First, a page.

SBI, ICICI Bank and IDFC First Bank have raised interest rates on foreign currency non-resident deposits in response to the Reserve Bank’s relaxation last week to shore up forex inflows.
The country’s largest private sector lender HDFC Bank has also revised the rates on foreign currency (non-resident) deposits.
However, it clarified that the revision is not in response to the latest RBI move and it will take a call on revising the rates further going forward.
The largest public sector lender State Bank of India (SBI) has revised the foreign currency non-resident deposits (FCNR) rates on US dollar in the range of 2.85-3.25 per cent per annum on various tenure US dollar deposits with effect from July 10, 2022.
SBI has hiked the rate on one-year tenure FCNR USD deposits to 2.85 from 1.80 per cent earlier. For deposits of 3-4 years and 5 years, it has been hiked to 3.10 per cent and 3.25 per cent, respectively. The previous rates were 2.30 per cent and 2.45 per cent.
ICICI Bank has revised upwards FCNR by 0.15 per cent on deposits of higher than and equal to USD 350,000 for 12-24 months tenure to 3.50 per cent. The new rate has come into effect from July 13, 2022.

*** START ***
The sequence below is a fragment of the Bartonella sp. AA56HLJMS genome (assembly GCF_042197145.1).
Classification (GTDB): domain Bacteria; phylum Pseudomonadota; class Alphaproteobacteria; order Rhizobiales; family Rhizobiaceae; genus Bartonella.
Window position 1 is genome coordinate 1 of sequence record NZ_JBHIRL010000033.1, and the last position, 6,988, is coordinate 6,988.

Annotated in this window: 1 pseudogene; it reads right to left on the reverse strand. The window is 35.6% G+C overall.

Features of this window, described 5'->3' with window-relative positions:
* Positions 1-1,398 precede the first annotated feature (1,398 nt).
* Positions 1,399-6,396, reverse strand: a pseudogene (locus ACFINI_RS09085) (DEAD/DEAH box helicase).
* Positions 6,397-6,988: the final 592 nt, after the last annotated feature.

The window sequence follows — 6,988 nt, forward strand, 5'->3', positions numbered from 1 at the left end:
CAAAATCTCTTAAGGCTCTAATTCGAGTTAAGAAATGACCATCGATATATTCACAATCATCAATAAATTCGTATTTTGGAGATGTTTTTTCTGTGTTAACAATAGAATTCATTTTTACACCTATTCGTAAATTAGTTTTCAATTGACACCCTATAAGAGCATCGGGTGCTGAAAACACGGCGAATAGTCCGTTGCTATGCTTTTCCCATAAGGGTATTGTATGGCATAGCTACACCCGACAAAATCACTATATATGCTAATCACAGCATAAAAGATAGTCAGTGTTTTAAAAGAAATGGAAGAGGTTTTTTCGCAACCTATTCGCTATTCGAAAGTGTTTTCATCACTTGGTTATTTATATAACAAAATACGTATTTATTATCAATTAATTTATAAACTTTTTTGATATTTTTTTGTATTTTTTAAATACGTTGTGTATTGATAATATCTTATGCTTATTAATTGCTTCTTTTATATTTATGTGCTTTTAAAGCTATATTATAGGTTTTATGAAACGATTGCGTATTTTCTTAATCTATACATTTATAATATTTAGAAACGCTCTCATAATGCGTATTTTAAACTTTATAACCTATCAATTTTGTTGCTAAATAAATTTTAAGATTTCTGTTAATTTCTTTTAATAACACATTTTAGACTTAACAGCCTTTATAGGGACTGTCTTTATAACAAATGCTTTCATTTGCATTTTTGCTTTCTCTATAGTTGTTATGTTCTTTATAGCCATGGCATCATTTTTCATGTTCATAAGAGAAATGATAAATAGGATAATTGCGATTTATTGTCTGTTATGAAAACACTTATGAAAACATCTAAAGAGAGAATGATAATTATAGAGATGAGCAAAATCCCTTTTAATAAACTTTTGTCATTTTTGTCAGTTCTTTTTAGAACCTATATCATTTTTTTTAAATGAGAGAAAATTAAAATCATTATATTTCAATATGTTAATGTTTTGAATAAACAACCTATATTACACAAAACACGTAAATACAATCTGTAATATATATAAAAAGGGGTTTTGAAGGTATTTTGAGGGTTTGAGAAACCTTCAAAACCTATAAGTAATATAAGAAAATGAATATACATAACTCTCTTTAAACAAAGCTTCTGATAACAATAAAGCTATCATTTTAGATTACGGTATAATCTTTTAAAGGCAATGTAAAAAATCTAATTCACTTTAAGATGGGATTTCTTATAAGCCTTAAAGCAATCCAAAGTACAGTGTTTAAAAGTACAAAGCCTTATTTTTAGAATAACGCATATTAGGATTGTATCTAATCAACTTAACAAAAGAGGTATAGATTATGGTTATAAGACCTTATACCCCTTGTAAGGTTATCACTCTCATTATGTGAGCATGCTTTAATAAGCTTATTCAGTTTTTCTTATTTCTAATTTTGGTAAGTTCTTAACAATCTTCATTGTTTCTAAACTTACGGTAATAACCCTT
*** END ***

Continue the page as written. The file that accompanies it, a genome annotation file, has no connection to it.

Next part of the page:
HDFC Bank revised FCNR on USD deposits for tenure of 1 year to less than 2 years at 3.35 per cent with effect from July 9, 2022.
However, a bank official said these rate revisions were not in response to the latest RBI move and it is studying the impact of the relaxation in foreign currency deposits.
Equitas Small Finance Bank also announced the revision of interest rates for fixed and recurring deposits of Non Resident External (NRE) account with effect from July 13, 2022.
It has increased NRE interest rate up to 7.40 per cent for NRE FD for 888 days and up to 7.30 per cent for NRE RD for 36 months.
IDFC First Bank has revised the rates on FCNR deposits above USD 1 million with effect from July 13, 2022. For US dollar deposits, the lender offers an interest rate of 3.50 per cent in deposits ranging from 1 year to less than 5 years. For 5-year tenure USD deposits, it offers 2.50 per cent interest rate.
On July 6, the RBI further liberalised norms to boost inflows of foreign exchange in the country to arrest the fall in the Indian rupee.
Besides relaxing norms on FCNR deposits, it raised overseas borrowing limits for companies and liberalised norms for foreign investments in government bonds to boost foreign exchange inflow.